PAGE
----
Opposition leader wins Congo vote as opponent cries foul
January 10 2019 05:40 PM
Supporters of Felix Tshisekedi, leader of the Congolese main opposition party, the Union for Democra
Supporters of Felix Tshisekedi, leader of the Congolese main opposition party, the Union for Democracy and Social Progress who was announced as the winner of the presidential elections, celebrate outside the party's headquarters in Kinshasa

Dpa/Kinshasa

Congo opposition leader Felix Tshisekedi was on Thursday declared the winner of the troubled country's presidential election, but another opposition candidate cried foul and vowed to challenge the results.

‘These results have nothing to do with the truth at the ballot box,’ Martin Fayulu said after the electoral commission announced Tshisekedi had won with 7 million votes to Fayulu's 6.3 million.

Fayulu spoke of ‘invented’ numbers and accused the commission of fraud. ‘The Congolese people have been robbed of their victory, something that the people would never accept,’ he said.

The country's influential Catholic Church has also said the electoral commission's results don't match those tallied by their own monitors.

‘The results of the presidential election published by (the electoral commission) do not match those collected by our observer mission,’ the church said in a statement.

While they have not named Fayulu as winner, diplomatic sources say that is what the church's figures show.

Tshisekedi's win came as a surprise to many who thought the results would be rigged in favour of ruling party candidate Emmanuel Ramazani Shadary.

In fact Shadary, who was long-serving President Joseph Kabila's preferred successor, received the lowest number of votes of the three candidates.

If the losing candidates concede defeat, this would pave the way for the first democratic transition in some 60 years.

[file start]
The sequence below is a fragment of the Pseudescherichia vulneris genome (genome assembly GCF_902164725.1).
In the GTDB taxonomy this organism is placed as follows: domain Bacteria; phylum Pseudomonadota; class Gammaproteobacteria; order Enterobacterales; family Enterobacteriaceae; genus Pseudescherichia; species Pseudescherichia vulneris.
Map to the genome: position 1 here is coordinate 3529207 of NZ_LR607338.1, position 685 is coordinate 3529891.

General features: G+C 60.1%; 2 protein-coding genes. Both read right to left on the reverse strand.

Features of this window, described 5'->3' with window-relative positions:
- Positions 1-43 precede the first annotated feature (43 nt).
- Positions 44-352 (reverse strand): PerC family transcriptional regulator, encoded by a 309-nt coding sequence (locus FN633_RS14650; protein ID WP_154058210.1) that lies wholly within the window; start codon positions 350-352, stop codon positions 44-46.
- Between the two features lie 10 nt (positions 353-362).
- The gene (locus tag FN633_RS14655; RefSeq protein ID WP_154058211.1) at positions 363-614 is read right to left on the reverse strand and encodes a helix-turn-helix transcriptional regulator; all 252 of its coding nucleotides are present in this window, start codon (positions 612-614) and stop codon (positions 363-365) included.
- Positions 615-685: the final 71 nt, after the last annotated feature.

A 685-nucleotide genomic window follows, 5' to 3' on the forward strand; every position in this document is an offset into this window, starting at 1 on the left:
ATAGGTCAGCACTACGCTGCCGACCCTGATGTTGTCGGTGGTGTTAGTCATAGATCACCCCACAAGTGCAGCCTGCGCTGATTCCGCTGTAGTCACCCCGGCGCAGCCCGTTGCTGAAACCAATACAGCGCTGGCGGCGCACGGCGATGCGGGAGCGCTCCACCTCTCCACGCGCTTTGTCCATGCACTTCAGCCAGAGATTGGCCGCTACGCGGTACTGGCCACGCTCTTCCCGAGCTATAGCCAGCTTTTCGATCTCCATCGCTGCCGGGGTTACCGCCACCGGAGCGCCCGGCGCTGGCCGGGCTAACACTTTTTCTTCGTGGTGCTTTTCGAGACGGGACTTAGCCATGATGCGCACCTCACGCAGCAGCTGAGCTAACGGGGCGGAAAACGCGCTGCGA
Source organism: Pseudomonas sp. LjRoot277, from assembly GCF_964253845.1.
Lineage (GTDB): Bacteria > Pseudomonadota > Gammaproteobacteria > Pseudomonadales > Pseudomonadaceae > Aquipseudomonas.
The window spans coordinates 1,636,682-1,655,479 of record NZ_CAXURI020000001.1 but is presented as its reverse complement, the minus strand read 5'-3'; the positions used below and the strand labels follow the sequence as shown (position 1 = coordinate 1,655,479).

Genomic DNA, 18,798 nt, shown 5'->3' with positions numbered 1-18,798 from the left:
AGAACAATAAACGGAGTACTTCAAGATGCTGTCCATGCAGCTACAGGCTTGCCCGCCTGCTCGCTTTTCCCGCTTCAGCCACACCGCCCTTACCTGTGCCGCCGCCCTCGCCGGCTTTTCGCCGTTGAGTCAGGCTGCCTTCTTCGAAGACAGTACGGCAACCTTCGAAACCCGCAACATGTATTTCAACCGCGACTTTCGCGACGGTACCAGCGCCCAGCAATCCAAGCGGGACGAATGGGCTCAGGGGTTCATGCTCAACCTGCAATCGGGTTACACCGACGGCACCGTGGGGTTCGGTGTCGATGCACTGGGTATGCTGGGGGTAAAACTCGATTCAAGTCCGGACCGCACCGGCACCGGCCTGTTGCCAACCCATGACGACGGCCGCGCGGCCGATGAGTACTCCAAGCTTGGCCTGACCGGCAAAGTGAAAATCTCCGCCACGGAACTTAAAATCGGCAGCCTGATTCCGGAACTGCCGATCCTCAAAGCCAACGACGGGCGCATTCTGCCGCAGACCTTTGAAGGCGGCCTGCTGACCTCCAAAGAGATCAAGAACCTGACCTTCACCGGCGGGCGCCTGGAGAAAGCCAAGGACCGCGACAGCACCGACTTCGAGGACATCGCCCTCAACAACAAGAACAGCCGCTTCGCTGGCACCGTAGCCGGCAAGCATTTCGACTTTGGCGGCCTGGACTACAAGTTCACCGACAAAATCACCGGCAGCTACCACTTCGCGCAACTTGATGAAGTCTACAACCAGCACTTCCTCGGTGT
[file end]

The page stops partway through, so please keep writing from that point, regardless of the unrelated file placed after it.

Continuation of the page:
The UN Secretary General issued a cautious statement after the results were announced, urging calm in the country prone to political violence.

‘The secretary general calls on all stakeholders to refrain from violence and to channel any eventual electoral disputes through the established institutional mechanisms,’ the statement said in part.

Response from the European Union was equally muted.

The EU ‘noted that these results have been contested by a part of the opposition. We are also waiting for the reactions of different observation missions,’ said EU foreign policy spokeswoman Maja Kocijancic.

French Foreign Minister Jean-Yves Le Drian said Tshisekedi's victory was ‘not in line with the results we have been able to observe here and there.’ Le Drian told CNews that Fayulu, ‘appeared to be coming out ahead.’  Belgian Foreign Minister Didier Reynders called the electoral process ‘chaotic,’ telling the RTBF broadcaster that he could ‘understand the concerns that are already being expressed in several places.’  The constitutional court still needs to validate the vote in the coming days, with the swearing-in of the new president planned for January 18.

The December 30 elections - which were delayed for two years as Kabila clung to power - were plagued by problems, including a fire that destroyed voting machines, militant attacks and an ebola outbreak.

 Among the many election setbacks, the most concerning was that voting did not take place in three areas of the country, with the electoral commission putting it off due to an Ebola outbreak and violence.

Those regions - which are opposition strongholds - have been told they can vote in March, but with the new president due to be sworn in later this month, over a million voters were effectively disenfranchised.

Both main opposition candidates had told dpa before the vote that they thought the polls would not be free and fair, given Congo's troubled political history.

Following independence from brutal colonial ruler Belgium in 1960, Congo saw a series of political mutinies, murders and coups, leading to the rule of Mobutu Sese Seko.

After years of misrule Mobutu was eventually deposed by Laurent-Desire Kabila - the father of the current president. When the elder Kabila was assassinated in 2001, his son took the helm.

The central African country has been plagued by wars and is also home to numerous militias - some fighting along ethnic lines and others over lucrative mineral resources.

Congo has abundant deposits of copper, gold and diamonds, as well as cobalt and coltan - which is highly sought-after because of its use in mobile phones.

The mineral wealth has not however trickled down and millions of Congolese remain mired in poverty.

 There were big celebrations at Tshisekedi's party headquarters Thursday afternoon, but other Congolese had a mixed reaction.

Philemon Kubuya, a banker in Goma, told dpa he was convinced that Fayulu won and Kabila did a deal with Tshisekedi.

‘But I still welcome the fact that (Kabila) is leaving and Shadary has not won.’  



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